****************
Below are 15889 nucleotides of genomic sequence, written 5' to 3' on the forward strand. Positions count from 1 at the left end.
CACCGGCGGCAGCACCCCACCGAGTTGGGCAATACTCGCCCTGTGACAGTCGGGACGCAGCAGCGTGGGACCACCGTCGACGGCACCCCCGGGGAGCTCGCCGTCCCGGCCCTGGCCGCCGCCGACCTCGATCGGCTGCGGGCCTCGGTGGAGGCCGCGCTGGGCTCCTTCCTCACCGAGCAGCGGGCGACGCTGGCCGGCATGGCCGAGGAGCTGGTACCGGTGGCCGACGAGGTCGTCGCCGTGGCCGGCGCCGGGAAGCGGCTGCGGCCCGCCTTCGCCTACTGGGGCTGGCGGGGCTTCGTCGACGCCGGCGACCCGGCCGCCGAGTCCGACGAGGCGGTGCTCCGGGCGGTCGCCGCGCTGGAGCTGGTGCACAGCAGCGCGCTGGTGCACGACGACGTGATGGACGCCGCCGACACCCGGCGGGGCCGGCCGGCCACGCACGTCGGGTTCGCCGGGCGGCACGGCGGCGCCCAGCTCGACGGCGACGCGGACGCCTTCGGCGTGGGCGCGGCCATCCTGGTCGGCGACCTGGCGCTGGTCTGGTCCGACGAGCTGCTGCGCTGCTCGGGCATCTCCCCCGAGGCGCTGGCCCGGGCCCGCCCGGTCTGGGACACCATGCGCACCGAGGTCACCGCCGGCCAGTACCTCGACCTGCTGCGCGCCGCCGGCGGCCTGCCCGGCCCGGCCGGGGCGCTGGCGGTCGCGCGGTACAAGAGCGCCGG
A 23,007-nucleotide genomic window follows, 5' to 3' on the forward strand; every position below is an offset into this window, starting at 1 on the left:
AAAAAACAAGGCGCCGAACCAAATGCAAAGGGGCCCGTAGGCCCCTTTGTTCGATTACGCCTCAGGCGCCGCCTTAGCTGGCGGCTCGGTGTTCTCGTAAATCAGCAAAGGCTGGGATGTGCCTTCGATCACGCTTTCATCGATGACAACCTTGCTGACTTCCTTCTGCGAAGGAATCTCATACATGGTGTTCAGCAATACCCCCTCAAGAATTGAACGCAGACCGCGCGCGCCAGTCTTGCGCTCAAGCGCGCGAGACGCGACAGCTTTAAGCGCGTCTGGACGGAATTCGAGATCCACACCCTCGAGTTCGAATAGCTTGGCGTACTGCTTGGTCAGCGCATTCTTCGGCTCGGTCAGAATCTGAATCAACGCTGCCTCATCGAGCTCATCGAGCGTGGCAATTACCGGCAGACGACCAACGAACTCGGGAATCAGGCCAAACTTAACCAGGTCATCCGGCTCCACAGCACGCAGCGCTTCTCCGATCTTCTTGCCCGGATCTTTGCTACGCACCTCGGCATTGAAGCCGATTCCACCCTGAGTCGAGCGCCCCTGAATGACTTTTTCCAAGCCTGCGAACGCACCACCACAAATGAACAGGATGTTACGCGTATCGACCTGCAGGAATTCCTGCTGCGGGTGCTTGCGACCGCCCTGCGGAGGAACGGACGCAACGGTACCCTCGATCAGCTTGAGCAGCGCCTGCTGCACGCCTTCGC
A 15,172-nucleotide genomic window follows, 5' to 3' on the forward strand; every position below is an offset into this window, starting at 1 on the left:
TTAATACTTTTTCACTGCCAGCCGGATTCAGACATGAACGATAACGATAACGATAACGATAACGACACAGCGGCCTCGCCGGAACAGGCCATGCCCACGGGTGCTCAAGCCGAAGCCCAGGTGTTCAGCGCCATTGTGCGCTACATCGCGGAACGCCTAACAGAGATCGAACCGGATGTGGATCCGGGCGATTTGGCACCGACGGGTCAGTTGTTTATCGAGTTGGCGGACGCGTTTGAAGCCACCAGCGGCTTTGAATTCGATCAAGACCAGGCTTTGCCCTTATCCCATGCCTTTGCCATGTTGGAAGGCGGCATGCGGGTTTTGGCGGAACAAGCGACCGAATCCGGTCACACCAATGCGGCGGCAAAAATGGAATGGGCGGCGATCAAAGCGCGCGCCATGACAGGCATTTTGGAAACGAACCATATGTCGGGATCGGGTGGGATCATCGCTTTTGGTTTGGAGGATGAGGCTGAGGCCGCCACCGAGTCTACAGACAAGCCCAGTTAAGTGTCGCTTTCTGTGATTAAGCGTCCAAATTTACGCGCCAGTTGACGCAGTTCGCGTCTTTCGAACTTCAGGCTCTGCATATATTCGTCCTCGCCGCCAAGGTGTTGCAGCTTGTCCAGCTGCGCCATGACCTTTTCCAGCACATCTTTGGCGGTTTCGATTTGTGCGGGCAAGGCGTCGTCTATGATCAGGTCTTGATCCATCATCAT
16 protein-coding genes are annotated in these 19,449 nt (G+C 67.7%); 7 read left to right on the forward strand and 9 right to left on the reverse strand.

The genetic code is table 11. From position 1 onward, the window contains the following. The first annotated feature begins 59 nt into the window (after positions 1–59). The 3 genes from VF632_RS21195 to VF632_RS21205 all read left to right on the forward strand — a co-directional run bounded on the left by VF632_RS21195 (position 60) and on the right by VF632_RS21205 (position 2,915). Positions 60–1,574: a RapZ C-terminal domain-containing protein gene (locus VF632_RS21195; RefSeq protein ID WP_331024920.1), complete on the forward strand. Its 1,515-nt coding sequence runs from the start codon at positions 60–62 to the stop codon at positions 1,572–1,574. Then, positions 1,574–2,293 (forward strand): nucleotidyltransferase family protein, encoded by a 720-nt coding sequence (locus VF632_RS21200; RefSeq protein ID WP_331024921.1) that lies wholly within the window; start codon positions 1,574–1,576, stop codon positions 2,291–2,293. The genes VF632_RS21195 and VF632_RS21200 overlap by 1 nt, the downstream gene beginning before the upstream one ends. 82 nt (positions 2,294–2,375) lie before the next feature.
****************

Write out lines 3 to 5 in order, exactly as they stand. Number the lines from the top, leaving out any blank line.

A 23,007-nucleotide genomic window follows, 5' to 3' on the forward strand; every position below is an offset into this window, starting at 1 on the left:
AAAAAACAAGGCGCCGAACCAAATGCAAAGGGGCCCGTAGGCCCCTTTGTTCGATTACGCCTCAGGCGCCGCCTTAGCTGGCGGCTCGGTGTTCTCGTAAATCAGCAAAGGCTGGGATGTGCCTTCGATCACGCTTTCATCGATGACAACCTTGCTGACTTCCTTCTGCGAAGGAATCTCATACATGGTGTTCAGCAATACCCCCTCAAGAATTGAACGCAGACCGCGCGCGCCAGTCTTGCGCTCAAGCGCGCGAGACGCGACAGCTTTAAGCGCGTCTGGACGGAATTCGAGATCCACACCCTCGAGTTCGAATAGCTTGGCGTACTGCTTGGTCAGCGCATTCTTCGGCTCGGTCAGAATCTGAATCAACGCTGCCTCATCGAGCTCATCGAGCGTGGCAATTACCGGCAGACGACCAACGAACTCGGGAATCAGGCCAAACTTAACCAGGTCATCCGGCTCCACAGCACGCAGCGCTTCTCCGATCTTCTTGCCCGGATCTTTGCTACGCACCTCGGCATTGAAGCCGATTCCACCCTGAGTCGAGCGCCCCTGAATGACTTTTTCCAAGCCTGCGAACGCACCACCACAAATGAACAGGATGTTACGCGTATCGACCTGCAGGAATTCCTGCTGCGGGTGCTTGCGACCGCCCTGCGGAGGAACGGACGCAACGGTACCCTCGATCAGCTTGAGCAGCGCCTGCTGCACGCCTTCGC
A 15,172-nucleotide genomic window follows, 5' to 3' on the forward strand; every position below is an offset into this window, starting at 1 on the left: